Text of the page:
The conventional wisdom says that using your middle initial on a regular basis is a pretentious affectation — especially in the digital era.
New York Times columnist Nicholas Kristof, for instance, was told to use a "D." in his byline way back when he was a cub reporter at the Harvard Crimson. When he finally dropped it in January, he admitted that, "the internet age, the middle initial conveys a formality that is a bit of a barrier to our audience. It feels a bit ostentatious, even priggish."
It's hard to argue with this — part of the reason you'll find only one middle initial on Vox's staff. (It belongs to tech writer Timothy B. Lee, who's forced to distinguish himself from Timothy H. Lee, a think tank tech policy writer.)
But new research shows that for pragmatic reasons, we may want to rethink this mindset. A series of studies conducted by social psychologists Wijnand A. P. van Tilburg and Eric R. Igou show that when participants are asked to judge strangers they never meet in person, those with middle initials (to use the researchers' example, "David F. Clark") are perceived as smarter, more eloquent, and more qualified than those without ("David Clark.") And two initials, it turns out — "David F.P. Clark" — are even better than one.
Experiments show that middle initials make you seem smarter
The researchers conducted seven different studies in all. The sample sizes of each individual study were relatively small — in total, they had 526 participants, mostly European university students — but they consistently showed that the more middle initials someone had, the higher status they were accorded in intellectual endeavors. Many other cultures, such as China's, don't even traditionally have middle names, but in Western culture, at least, it seems that using an initial is a good idea.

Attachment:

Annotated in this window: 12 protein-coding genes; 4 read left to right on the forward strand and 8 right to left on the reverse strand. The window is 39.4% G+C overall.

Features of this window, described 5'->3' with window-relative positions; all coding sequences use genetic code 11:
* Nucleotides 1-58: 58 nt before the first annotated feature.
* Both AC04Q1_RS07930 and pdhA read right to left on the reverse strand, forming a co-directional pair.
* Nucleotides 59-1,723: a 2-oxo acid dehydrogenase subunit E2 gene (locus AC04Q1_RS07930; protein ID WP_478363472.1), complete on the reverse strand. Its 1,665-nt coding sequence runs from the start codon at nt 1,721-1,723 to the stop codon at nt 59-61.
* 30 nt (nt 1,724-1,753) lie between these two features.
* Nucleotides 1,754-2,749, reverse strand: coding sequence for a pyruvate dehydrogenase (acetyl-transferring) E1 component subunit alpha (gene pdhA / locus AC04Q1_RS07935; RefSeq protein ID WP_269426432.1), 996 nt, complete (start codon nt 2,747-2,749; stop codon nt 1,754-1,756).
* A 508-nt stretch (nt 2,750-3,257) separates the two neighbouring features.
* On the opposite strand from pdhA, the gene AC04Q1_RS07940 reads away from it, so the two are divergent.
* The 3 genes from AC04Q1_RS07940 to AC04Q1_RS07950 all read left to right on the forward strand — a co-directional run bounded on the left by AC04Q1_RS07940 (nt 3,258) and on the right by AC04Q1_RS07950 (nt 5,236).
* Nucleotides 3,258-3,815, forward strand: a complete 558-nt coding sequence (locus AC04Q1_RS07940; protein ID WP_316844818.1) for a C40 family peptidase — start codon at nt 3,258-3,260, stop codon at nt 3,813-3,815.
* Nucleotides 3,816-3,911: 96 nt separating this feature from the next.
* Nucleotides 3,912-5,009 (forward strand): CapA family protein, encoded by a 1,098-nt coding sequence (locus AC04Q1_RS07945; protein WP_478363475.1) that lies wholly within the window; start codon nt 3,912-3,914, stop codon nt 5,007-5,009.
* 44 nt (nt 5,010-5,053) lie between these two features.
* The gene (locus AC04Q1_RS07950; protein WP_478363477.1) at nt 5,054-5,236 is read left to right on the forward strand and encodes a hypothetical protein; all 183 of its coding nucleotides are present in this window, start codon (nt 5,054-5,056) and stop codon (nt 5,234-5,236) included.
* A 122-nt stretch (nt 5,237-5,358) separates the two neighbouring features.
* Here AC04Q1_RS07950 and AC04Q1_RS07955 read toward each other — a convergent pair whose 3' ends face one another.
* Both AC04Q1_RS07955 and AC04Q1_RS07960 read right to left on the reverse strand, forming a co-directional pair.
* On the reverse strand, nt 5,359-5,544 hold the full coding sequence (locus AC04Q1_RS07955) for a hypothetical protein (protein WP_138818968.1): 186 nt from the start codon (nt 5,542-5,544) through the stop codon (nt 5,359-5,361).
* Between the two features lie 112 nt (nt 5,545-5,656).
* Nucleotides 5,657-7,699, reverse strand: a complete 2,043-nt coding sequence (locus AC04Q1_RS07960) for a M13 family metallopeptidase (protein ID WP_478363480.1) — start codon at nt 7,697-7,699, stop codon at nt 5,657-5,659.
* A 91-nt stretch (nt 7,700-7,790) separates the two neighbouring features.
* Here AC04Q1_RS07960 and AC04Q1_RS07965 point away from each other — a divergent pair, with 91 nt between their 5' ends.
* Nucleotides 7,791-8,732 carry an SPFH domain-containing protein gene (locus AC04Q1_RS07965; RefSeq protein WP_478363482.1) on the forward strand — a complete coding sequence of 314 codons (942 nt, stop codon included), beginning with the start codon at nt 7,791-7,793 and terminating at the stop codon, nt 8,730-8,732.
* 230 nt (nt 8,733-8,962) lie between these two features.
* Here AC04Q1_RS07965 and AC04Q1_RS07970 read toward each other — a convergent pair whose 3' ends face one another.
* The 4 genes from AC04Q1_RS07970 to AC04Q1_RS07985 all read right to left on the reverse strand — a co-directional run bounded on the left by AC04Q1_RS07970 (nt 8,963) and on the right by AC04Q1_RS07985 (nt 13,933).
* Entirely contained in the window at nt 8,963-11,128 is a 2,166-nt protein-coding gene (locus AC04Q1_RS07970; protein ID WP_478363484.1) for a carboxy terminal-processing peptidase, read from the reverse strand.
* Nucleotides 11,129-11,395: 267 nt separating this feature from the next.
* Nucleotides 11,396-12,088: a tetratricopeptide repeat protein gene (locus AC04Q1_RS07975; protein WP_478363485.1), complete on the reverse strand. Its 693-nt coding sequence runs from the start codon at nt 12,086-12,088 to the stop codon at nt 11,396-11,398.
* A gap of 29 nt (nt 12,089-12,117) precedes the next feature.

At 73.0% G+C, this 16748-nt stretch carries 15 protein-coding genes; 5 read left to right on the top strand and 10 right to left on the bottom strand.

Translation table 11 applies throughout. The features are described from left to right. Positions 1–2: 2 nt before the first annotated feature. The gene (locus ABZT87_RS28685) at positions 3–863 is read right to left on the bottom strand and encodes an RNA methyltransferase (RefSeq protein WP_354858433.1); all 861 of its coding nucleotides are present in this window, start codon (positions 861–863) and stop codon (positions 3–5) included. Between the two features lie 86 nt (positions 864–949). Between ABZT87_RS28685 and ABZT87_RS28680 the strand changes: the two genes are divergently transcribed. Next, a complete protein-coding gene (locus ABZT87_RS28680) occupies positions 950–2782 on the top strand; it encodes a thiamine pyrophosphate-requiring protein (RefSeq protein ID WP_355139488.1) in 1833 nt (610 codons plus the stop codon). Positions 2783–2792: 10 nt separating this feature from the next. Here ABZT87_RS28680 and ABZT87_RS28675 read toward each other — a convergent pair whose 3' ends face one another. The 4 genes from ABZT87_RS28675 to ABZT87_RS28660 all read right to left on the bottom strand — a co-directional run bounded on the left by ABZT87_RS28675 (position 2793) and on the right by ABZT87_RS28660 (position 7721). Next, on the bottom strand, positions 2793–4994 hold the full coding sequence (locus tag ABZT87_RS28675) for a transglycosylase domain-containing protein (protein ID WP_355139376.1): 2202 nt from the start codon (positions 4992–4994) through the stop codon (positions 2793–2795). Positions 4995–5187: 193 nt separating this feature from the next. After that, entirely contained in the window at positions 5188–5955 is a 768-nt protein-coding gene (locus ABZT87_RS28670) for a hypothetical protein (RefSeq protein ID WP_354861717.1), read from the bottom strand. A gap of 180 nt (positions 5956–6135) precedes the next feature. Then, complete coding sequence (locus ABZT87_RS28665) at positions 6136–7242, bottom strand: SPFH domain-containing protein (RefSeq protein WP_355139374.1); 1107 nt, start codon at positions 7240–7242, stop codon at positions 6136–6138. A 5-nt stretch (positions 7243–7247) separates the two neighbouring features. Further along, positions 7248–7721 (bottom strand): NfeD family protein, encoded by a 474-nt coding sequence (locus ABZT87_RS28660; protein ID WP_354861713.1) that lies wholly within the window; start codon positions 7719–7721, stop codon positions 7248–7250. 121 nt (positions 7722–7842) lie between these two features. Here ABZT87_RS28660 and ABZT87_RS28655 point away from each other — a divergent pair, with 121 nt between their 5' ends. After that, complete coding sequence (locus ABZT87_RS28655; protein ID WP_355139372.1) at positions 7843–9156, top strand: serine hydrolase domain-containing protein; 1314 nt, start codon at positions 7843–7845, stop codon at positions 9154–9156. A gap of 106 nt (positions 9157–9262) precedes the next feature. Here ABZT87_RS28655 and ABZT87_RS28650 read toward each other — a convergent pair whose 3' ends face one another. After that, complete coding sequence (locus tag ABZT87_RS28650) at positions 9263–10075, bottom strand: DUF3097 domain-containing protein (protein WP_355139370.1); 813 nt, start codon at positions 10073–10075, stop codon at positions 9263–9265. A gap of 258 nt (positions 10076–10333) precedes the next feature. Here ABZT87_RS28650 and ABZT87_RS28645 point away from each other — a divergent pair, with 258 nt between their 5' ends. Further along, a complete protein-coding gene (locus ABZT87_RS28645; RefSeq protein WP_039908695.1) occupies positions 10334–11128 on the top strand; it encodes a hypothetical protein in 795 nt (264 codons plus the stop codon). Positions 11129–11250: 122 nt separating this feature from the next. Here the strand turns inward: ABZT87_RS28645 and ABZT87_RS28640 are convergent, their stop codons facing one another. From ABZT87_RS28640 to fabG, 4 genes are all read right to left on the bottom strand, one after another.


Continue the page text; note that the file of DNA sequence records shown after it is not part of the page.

This was true for a range of different scenarios. Participants picked people with middle initials to join their teams in academic competitions and they judged middle-initialed authors to be better writers. When asked simply to judge which names signaled status, participants said those with multiple initials ("David F.P.R. Mitchell," for instance) more often than those with one or none, and even more than those with infixes ("David van Mitchell").
But interestingly, it seems that the middle initials signaled gravitas only when the initialed person's identity and qualifications were a mystery. In one of the studies, participants judged a piece of academic writing to better written when it was by someone with a middle initial. But if the writer was already identified as a professor or undergrad, having an initial no longer made a difference — the professor's writing was judged to be better, and the undergrad's worse, initial or not.
Why is this the case? The researchers argue that it's basically due to association. We often see middle initials printed on things like diplomas and academic publications, so we subconsciously begin to associate them with intellectual achievement over time — and in situations where we're otherwise unable to make an informed decision, we interpret an initial as a shorthand for intelligence.
Update: in response to several queries, it's worth mentioning that the researchers did these tests for male and female names, with consistent results. The two names mentioned in this article were both male because they were the only two examples specified by the researchers in the paper.